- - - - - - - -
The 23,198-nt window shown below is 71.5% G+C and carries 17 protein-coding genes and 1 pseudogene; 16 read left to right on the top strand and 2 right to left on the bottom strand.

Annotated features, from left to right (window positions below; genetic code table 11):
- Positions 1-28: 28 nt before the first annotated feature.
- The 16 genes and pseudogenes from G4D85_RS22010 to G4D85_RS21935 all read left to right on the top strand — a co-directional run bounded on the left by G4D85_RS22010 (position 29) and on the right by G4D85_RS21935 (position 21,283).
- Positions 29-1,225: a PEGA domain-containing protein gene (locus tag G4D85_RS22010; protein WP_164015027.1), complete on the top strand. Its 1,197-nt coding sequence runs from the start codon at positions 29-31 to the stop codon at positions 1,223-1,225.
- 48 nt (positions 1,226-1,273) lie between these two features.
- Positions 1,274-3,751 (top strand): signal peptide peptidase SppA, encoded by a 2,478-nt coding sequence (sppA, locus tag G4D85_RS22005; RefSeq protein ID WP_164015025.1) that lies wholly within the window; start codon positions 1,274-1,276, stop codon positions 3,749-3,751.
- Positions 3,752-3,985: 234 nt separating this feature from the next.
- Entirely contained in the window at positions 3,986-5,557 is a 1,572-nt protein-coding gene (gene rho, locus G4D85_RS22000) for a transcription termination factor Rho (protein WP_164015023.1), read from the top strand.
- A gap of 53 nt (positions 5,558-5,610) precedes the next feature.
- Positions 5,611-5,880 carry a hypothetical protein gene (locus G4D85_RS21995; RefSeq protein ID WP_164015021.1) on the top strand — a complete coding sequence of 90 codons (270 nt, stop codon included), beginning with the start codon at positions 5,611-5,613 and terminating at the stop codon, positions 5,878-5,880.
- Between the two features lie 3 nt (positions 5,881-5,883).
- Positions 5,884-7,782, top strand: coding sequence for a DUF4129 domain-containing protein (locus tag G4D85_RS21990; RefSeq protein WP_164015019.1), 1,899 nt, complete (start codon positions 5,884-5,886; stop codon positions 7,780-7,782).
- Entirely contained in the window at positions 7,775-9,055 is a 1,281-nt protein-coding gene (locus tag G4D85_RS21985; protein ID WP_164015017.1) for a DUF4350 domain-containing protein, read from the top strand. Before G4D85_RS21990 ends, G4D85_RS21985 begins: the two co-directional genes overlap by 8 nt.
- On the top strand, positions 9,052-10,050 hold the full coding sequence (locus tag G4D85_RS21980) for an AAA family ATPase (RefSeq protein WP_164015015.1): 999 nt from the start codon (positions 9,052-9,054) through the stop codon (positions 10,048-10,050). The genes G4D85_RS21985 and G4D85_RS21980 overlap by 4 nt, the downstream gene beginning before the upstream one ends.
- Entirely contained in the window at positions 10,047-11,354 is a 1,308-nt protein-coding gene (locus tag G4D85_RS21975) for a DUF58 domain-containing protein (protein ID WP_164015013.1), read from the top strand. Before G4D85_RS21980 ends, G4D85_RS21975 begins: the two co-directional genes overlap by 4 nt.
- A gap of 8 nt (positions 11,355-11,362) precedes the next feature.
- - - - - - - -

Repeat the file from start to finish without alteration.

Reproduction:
The 23,198-nt window shown below is 71.5% G+C and carries 17 protein-coding genes and 1 pseudogene; 16 read left to right on the top strand and 2 right to left on the bottom strand.

Annotated features, from left to right (window positions below; genetic code table 11):
- Positions 1-28: 28 nt before the first annotated feature.
- The 16 genes and pseudogenes from G4D85_RS22010 to G4D85_RS21935 all read left to right on the top strand — a co-directional run bounded on the left by G4D85_RS22010 (position 29) and on the right by G4D85_RS21935 (position 21,283).
- Positions 29-1,225: a PEGA domain-containing protein gene (locus tag G4D85_RS22010; protein WP_164015027.1), complete on the top strand. Its 1,197-nt coding sequence runs from the start codon at positions 29-31 to the stop codon at positions 1,223-1,225.
- 48 nt (positions 1,226-1,273) lie between these two features.
- Positions 1,274-3,751 (top strand): signal peptide peptidase SppA, encoded by a 2,478-nt coding sequence (sppA, locus tag G4D85_RS22005; RefSeq protein ID WP_164015025.1) that lies wholly within the window; start codon positions 1,274-1,276, stop codon positions 3,749-3,751.
- Positions 3,752-3,985: 234 nt separating this feature from the next.
- Entirely contained in the window at positions 3,986-5,557 is a 1,572-nt protein-coding gene (gene rho, locus G4D85_RS22000) for a transcription termination factor Rho (protein WP_164015023.1), read from the top strand.
- A gap of 53 nt (positions 5,558-5,610) precedes the next feature.
- Positions 5,611-5,880 carry a hypothetical protein gene (locus G4D85_RS21995; RefSeq protein ID WP_164015021.1) on the top strand — a complete coding sequence of 90 codons (270 nt, stop codon included), beginning with the start codon at positions 5,611-5,613 and terminating at the stop codon, positions 5,878-5,880.
- Between the two features lie 3 nt (positions 5,881-5,883).
- Positions 5,884-7,782, top strand: coding sequence for a DUF4129 domain-containing protein (locus tag G4D85_RS21990; RefSeq protein WP_164015019.1), 1,899 nt, complete (start codon positions 5,884-5,886; stop codon positions 7,780-7,782).
- Entirely contained in the window at positions 7,775-9,055 is a 1,281-nt protein-coding gene (locus tag G4D85_RS21985; protein ID WP_164015017.1) for a DUF4350 domain-containing protein, read from the top strand. Before G4D85_RS21990 ends, G4D85_RS21985 begins: the two co-directional genes overlap by 8 nt.
- On the top strand, positions 9,052-10,050 hold the full coding sequence (locus tag G4D85_RS21980) for an AAA family ATPase (RefSeq protein WP_164015015.1): 999 nt from the start codon (positions 9,052-9,054) through the stop codon (positions 10,048-10,050). The genes G4D85_RS21985 and G4D85_RS21980 overlap by 4 nt, the downstream gene beginning before the upstream one ends.
- Entirely contained in the window at positions 10,047-11,354 is a 1,308-nt protein-coding gene (locus tag G4D85_RS21975) for a DUF58 domain-containing protein (protein ID WP_164015013.1), read from the top strand. Before G4D85_RS21980 ends, G4D85_RS21975 begins: the two co-directional genes overlap by 4 nt.
- A gap of 8 nt (positions 11,355-11,362) precedes the next feature.